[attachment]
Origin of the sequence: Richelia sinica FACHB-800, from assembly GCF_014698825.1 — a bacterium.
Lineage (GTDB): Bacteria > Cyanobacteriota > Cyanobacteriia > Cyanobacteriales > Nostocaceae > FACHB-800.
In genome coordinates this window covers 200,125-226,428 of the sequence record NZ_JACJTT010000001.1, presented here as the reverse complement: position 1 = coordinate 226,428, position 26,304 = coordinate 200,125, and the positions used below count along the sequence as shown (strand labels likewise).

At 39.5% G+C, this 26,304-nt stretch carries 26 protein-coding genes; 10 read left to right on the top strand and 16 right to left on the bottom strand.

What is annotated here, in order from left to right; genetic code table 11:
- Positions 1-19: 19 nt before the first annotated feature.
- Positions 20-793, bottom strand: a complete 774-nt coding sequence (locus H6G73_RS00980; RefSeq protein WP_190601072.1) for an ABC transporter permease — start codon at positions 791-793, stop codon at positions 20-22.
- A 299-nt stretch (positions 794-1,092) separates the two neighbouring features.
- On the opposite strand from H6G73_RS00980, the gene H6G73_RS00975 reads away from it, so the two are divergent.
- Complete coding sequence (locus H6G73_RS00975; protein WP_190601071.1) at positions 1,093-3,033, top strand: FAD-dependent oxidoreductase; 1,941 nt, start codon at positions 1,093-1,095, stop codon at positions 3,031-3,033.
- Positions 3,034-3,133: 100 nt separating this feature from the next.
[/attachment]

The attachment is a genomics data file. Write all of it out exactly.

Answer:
Origin of the sequence: Richelia sinica FACHB-800, from assembly GCF_014698825.1 — a bacterium.
Lineage (GTDB): Bacteria > Cyanobacteriota > Cyanobacteriia > Cyanobacteriales > Nostocaceae > FACHB-800.
In genome coordinates this window covers 200,125-226,428 of the sequence record NZ_JACJTT010000001.1, presented here as the reverse complement: position 1 = coordinate 226,428, position 26,304 = coordinate 200,125, and the positions used below count along the sequence as shown (strand labels likewise).

At 39.5% G+C, this 26,304-nt stretch carries 26 protein-coding genes; 10 read left to right on the top strand and 16 right to left on the bottom strand.

What is annotated here, in order from left to right; genetic code table 11:
- Positions 1-19: 19 nt before the first annotated feature.
- Positions 20-793, bottom strand: a complete 774-nt coding sequence (locus H6G73_RS00980; RefSeq protein WP_190601072.1) for an ABC transporter permease — start codon at positions 791-793, stop codon at positions 20-22.
- A 299-nt stretch (positions 794-1,092) separates the two neighbouring features.
- On the opposite strand from H6G73_RS00980, the gene H6G73_RS00975 reads away from it, so the two are divergent.
- Complete coding sequence (locus H6G73_RS00975; protein WP_190601071.1) at positions 1,093-3,033, top strand: FAD-dependent oxidoreductase; 1,941 nt, start codon at positions 1,093-1,095, stop codon at positions 3,031-3,033.
- Positions 3,034-3,133: 100 nt separating this feature from the next.